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Title: Conformation-Dependent High-Affinity Monoclonal Antibodies to Prion Proteins

item Stanker, Larry
item CLEVELAND, ELISA - University Of California
item Hnasko, Robert
item AZUCENA, LEMUS - University Of California
item SAFAR, JIRI - University Of California
item DEARMOND, STEPHEN - University Of California

Submitted to: Journal of Immunology
Publication Type: Peer Reviewed Journal
Publication Acceptance Date: 4/12/2010
Publication Date: 6/7/2010
Citation: Stanker, L.H., Serban, A.V., Cleveland, E., Hnasko, R.M., Azucena, L., Safar, J., Dearmond, S.J., Prusiner, S.B. 2010. Isolation and characterization of new anti-PrP monoclonal antibodies. Journal of Immunology. 185: 729-737

Interpretive Summary: Bovine spongiform encephalopathy or BSE is a fatal neurological disease in cattle that was first described in the United Kingdom. The disease is caused by a prion or normal cellular protein that undergoes a change in shape resulting in the formation of large aggregates of the abnormal protein in the brain, cell death, and development of large vacuoles (spaces or holes) in the brain tissue. Conformation of the diagnosis of this disease currently is accomplished using immunoassays. Immunoassays rely on the ability of antibodies to specifically react with an antigen or pathogen, in this case binding to the prion protein in the brain. Current tests, while able to detect abnormal protein are not sensitive and rely on the digestion of normal protein with enzymes. This research describes development of a highly sensitive monoclonal antibody that substantially increases detection sensitivity. Incorporation of this antibody into prion diagnostics should provide producers and regulators with improved tools to identify and better manage BSE.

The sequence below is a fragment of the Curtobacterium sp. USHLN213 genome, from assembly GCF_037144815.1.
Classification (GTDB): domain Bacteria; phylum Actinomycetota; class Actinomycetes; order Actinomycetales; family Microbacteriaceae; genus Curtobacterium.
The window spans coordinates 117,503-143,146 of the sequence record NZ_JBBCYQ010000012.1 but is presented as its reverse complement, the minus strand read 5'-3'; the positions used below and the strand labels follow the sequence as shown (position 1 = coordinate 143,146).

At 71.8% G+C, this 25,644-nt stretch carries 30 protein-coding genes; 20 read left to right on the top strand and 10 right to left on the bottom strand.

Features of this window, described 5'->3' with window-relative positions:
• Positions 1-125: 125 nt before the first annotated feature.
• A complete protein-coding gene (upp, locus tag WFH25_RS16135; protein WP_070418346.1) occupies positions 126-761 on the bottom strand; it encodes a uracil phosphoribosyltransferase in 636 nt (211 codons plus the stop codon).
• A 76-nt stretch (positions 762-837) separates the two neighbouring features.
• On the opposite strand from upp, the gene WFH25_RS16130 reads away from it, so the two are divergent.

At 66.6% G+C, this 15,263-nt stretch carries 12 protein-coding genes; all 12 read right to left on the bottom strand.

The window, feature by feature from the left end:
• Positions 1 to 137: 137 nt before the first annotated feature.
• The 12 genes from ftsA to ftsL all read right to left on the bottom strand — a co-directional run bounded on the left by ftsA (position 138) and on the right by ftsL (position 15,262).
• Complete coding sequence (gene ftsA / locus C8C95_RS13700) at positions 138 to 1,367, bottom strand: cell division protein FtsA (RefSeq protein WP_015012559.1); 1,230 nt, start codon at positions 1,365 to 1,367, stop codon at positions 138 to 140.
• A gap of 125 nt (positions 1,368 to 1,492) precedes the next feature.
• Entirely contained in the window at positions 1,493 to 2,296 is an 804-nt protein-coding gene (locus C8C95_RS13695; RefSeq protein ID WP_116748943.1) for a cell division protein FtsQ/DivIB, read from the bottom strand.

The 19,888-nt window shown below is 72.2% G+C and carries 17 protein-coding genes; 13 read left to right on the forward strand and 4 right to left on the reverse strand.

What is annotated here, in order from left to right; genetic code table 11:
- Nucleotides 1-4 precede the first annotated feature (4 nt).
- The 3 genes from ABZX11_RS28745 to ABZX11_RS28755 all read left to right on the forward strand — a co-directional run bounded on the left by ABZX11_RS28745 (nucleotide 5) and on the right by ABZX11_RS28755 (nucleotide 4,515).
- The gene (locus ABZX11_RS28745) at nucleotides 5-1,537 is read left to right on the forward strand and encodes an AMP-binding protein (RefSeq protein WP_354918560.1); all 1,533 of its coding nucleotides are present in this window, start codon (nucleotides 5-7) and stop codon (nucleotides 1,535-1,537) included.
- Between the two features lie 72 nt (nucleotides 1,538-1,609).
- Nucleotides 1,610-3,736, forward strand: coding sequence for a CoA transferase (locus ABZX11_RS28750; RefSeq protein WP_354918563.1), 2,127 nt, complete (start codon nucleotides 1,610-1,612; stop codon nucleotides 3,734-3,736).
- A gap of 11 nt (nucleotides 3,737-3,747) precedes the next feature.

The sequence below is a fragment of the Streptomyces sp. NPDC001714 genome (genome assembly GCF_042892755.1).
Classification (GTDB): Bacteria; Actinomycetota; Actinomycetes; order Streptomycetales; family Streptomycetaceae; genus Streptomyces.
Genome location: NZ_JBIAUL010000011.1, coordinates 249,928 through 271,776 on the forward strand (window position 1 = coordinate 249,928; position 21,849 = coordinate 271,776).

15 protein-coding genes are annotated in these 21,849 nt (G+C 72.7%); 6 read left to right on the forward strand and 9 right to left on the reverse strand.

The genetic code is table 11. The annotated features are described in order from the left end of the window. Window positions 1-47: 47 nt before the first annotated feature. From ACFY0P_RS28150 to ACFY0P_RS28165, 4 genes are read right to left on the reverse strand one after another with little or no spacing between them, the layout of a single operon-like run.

Technical Abstract: Prion diseases are fatal, neurodegenerative illnesses caused by the accumulation of PrPSc, an aberrantly folded isoform of the normal, cellular prion protein (PrPC). Detection of PrPSc commonly relies on immunochemical methods, a strategy hampered by the lack of antibodies specific for this disease-causing isoform. Here, we report the generation of 8 mAbs against PrP following immunization of Prnp-null mice with recombinant (rec) PrP. The 8 mAbs exhibited distinct differential binding to PrPC and PrPSc from different species as well as PrP-derived synthetic peptides. Five of the 8 mAbs exhibited binding discontinuous PrP epitopes, all of which were disrupted by addition of b-mercaptoethanol or dithiothreitol, which reduced the single disulfide bond found in PrP. One mAb F20-29 reacted only with human PrP while the F4-31 mAb bound bovine PrP; the KD values for both mAbs F4-31 and F20-29 were ~500 pM. Binding of all five conformation-dependent mAbs to PrP was inhibited by 2-mercaptoethanol in ELISA, Western blots and histoblots. One conformation-dependent mAb F4-31 was found to increase the sensitivity of an ELISA-based test by nearly 500-fold when it was used as the capture antibody. These new conformation-dependent mAbs were found be particularly useful in histoblotting studies, in which the low backgrounds after treatment with 2-mercaptoethanol created unusually high signal-to-noise ratios.